To set the stage, it seems only polite to introduce you to my temporary home – the City of Canberra and ANU. Canberra is located three hours south of Sydney, seven hours Northeast of Melbourne and a two hour drive from the coast. It is truly an island of a city in a vast expanse of native woodland and grassland. The area was selected as the Australian capital in 1908 and American Walter Burley Griffin was commissioned to plan the city. Comprised of many distinct neighborhoods, each with unique character and composition, Canberra has the feeling of a much smaller city. Today, the lake that bears Burley Griffin’s name is the centrepiece of an active and outdoorsy capital city which is home to 340,000 Australians.

With 32 tons of greenhouse gasses emitted annually per Australian – one of the highest per capita rates in the world – transportation is a key consideration here in Canberra. As a frequent user of the Farmington Canal Rail Trail in New Haven, I have been overjoyed to see how thickly integrated into transit bicycling is here. The city is full of bicycle trails and bicycle lanes (see a map here). It is a popular commuting choice in this city whose annual precipitation of 24.7 inches and whose average temperature ranges from 40 to 95 degrees Fahrenheit (this compared to New Haven’s 52.62 inches of precipitation annually and temperatures from -2 to 98 degrees Fahrenheit) lends itself easily to a bicycling lifestyle. I’ve personally been loving the climate here which feels just like Halloween to me – cool and crisp.

As the national capital, Canberra is a cultural center too – home to the National Museum of Australia, the National Portrait Gallery, the National Library and Archives, and of course, ANU. Established by an act of Federal Parliament in 1946, the ANU is the preeminent research university in Australia. The campus is comprised of over 200 buildings and covers 145 hectares in downtown Canberra – a region known as Civic. The campus itself is very green with over 10,000 trees including many endangered species. The university houses seven academic colleges which serve all 14,365 students, however only a small proportion of these students actually live on campus. The student population is quite diverse, with 3,379 international students from 106 countries in attendance.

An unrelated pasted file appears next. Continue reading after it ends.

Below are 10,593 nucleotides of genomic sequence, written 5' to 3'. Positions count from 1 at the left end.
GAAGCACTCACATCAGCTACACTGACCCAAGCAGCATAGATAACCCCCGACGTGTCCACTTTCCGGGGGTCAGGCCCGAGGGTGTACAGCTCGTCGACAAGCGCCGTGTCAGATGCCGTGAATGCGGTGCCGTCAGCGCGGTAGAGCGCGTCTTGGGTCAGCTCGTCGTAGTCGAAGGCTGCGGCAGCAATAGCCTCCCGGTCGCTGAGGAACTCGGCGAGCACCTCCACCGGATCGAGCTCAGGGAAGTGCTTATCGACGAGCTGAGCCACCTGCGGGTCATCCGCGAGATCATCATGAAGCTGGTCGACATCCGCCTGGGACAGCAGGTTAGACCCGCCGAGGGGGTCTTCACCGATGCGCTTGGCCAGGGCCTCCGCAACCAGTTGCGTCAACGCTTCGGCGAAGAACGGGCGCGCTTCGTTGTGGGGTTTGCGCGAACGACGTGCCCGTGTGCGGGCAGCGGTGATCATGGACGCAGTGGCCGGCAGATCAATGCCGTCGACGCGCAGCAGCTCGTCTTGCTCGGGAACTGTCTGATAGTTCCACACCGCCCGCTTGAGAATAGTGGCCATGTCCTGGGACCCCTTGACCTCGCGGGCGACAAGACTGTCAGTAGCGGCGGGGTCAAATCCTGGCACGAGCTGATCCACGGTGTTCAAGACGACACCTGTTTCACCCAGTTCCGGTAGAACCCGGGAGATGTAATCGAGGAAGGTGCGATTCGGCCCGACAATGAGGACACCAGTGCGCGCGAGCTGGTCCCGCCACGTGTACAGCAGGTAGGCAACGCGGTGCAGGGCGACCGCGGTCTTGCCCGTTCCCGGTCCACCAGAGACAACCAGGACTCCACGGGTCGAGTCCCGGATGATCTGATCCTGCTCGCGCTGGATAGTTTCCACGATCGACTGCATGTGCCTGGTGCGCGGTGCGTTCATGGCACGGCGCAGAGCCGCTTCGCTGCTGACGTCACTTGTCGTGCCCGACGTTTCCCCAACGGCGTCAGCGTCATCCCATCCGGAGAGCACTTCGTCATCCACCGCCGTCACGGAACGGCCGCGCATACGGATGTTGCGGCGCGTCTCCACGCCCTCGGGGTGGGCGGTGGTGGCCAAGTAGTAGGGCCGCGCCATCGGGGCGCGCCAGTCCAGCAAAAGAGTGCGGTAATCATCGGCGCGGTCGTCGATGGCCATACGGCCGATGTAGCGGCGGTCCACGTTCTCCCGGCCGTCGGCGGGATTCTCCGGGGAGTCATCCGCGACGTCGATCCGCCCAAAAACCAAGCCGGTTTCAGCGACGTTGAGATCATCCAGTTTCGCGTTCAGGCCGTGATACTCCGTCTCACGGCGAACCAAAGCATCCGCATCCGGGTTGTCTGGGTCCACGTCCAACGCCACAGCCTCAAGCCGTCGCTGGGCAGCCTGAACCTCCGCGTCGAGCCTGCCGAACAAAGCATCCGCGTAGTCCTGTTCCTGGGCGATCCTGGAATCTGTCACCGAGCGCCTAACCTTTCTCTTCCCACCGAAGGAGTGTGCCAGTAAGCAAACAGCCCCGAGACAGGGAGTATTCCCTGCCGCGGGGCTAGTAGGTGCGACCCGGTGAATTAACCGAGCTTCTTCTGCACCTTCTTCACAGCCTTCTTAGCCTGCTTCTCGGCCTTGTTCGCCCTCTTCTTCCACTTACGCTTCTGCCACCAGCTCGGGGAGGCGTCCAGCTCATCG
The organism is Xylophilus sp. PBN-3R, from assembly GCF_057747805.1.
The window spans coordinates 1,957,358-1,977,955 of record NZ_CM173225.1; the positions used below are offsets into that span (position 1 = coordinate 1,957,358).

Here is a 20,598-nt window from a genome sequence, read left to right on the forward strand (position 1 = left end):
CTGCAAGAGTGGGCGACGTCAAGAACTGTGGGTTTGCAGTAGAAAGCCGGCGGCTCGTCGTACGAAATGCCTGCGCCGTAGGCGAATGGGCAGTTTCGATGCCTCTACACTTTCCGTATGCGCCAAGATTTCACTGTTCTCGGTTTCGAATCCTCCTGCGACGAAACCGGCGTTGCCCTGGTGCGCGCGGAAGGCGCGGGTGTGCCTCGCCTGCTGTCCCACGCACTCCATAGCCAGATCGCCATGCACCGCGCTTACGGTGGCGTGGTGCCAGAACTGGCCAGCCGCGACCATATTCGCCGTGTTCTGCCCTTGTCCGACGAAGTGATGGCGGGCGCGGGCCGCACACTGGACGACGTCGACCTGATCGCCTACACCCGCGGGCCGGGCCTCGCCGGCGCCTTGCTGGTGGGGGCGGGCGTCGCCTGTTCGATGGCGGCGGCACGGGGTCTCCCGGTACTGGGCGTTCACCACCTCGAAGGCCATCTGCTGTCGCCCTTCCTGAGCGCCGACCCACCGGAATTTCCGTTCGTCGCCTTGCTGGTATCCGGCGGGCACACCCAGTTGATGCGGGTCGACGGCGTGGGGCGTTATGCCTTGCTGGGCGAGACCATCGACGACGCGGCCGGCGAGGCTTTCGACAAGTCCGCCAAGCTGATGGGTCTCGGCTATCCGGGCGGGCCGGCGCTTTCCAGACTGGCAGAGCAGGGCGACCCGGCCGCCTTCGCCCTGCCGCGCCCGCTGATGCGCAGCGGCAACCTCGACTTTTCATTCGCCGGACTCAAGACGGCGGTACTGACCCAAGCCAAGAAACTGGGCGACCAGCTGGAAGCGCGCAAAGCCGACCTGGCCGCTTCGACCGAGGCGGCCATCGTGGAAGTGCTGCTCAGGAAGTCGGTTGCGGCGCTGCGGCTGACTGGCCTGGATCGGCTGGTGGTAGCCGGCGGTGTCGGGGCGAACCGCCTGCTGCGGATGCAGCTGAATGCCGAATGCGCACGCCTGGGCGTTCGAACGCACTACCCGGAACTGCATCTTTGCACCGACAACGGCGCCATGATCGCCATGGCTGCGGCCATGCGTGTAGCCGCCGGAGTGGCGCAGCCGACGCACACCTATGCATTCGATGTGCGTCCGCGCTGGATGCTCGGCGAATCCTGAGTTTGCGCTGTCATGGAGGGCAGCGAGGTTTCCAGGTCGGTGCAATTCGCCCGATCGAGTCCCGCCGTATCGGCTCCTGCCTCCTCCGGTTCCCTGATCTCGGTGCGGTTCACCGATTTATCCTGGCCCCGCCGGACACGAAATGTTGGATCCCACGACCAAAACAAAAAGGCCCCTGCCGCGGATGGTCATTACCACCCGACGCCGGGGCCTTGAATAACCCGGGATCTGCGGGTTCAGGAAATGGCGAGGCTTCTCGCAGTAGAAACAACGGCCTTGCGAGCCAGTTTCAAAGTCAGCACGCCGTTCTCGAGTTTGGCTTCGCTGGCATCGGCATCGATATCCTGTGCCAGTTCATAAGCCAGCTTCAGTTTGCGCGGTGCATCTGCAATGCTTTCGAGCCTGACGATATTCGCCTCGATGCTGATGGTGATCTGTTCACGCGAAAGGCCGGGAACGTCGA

While here I’ll be working at the ANU Green Office which is the operational counterpart to Yale’s Office of Sustainability. The ANU Green office has been in place for 10 years and thus has almost twice the history of Yale’s Office of Sustainability. The office has a staff of 14 enthusiastic people who have introduced me to the campus and Canberra very graciously. The only issue I’ve taken with them is that so far – their kangaroo spotting advice has left a lot to be desired – but don’t worry, I’m not giving up!

View of Canberra from Mt. Ainslie

View of Canberra from Mt. Ainslie

Also of Note:

Days in Australia without a kangaroo sighting: 11 😦

Terrapass has helped me to offset the 19,474 miles of air travel for my adventure for the low bargain price of $53.52

From the World Student Environmental Summit, Part 1

I’m currently writing from the second annual World Student Environmental Summit, this year at the University of Victoria in Victoria, British Columbia, Canada.  Here, 50 student delegates from over 25 universities and 15 countries have gathered to discuss the most pressing environmental issues and how we, as students, can take action both in our universities and beyond.  This year, we are focussing on energy and waste, university sustainability, and global response to climate change.